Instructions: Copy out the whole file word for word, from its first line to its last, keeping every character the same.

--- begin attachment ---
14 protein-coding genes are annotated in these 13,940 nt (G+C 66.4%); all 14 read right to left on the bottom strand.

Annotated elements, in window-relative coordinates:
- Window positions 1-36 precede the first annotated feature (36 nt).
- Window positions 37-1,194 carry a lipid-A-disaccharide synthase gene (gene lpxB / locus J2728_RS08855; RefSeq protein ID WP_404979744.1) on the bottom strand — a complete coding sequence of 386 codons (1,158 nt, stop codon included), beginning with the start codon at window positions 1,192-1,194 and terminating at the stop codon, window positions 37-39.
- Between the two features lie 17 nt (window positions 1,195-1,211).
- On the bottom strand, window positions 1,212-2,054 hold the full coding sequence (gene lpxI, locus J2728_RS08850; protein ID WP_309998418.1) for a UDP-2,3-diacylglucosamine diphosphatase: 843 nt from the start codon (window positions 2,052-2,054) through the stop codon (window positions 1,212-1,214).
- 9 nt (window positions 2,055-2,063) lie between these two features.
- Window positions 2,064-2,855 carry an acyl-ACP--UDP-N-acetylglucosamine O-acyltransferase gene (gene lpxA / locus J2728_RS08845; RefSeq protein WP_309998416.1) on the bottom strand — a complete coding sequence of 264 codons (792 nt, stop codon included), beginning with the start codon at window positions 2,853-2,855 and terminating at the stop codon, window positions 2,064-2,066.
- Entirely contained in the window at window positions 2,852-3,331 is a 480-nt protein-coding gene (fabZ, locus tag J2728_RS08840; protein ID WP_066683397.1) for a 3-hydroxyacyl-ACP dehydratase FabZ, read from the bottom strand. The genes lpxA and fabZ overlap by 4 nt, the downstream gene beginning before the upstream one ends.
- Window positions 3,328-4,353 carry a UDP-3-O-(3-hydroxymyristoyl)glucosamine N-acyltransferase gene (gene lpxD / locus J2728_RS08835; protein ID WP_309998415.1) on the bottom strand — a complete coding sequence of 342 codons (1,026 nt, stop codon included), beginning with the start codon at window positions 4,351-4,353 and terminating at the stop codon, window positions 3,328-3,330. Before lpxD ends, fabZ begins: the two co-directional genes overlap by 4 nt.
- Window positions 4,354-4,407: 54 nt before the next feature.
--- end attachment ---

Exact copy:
14 protein-coding genes are annotated in these 13,940 nt (G+C 66.4%); all 14 read right to left on the bottom strand.

Annotated elements, in window-relative coordinates:
- Window positions 1-36 precede the first annotated feature (36 nt).
- Window positions 37-1,194 carry a lipid-A-disaccharide synthase gene (gene lpxB / locus J2728_RS08855; RefSeq protein ID WP_404979744.1) on the bottom strand — a complete coding sequence of 386 codons (1,158 nt, stop codon included), beginning with the start codon at window positions 1,192-1,194 and terminating at the stop codon, window positions 37-39.
- Between the two features lie 17 nt (window positions 1,195-1,211).
- On the bottom strand, window positions 1,212-2,054 hold the full coding sequence (gene lpxI, locus J2728_RS08850; protein ID WP_309998418.1) for a UDP-2,3-diacylglucosamine diphosphatase: 843 nt from the start codon (window positions 2,052-2,054) through the stop codon (window positions 1,212-1,214).
- 9 nt (window positions 2,055-2,063) lie between these two features.
- Window positions 2,064-2,855 carry an acyl-ACP--UDP-N-acetylglucosamine O-acyltransferase gene (gene lpxA / locus J2728_RS08845; RefSeq protein WP_309998416.1) on the bottom strand — a complete coding sequence of 264 codons (792 nt, stop codon included), beginning with the start codon at window positions 2,853-2,855 and terminating at the stop codon, window positions 2,064-2,066.
- Entirely contained in the window at window positions 2,852-3,331 is a 480-nt protein-coding gene (fabZ, locus tag J2728_RS08840; protein ID WP_066683397.1) for a 3-hydroxyacyl-ACP dehydratase FabZ, read from the bottom strand. The genes lpxA and fabZ overlap by 4 nt, the downstream gene beginning before the upstream one ends.
- Window positions 3,328-4,353 carry a UDP-3-O-(3-hydroxymyristoyl)glucosamine N-acyltransferase gene (gene lpxD / locus J2728_RS08835; protein ID WP_309998415.1) on the bottom strand — a complete coding sequence of 342 codons (1,026 nt, stop codon included), beginning with the start codon at window positions 4,351-4,353 and terminating at the stop codon, window positions 3,328-3,330. Before lpxD ends, fabZ begins: the two co-directional genes overlap by 4 nt.
- Window positions 4,354-4,407: 54 nt before the next feature.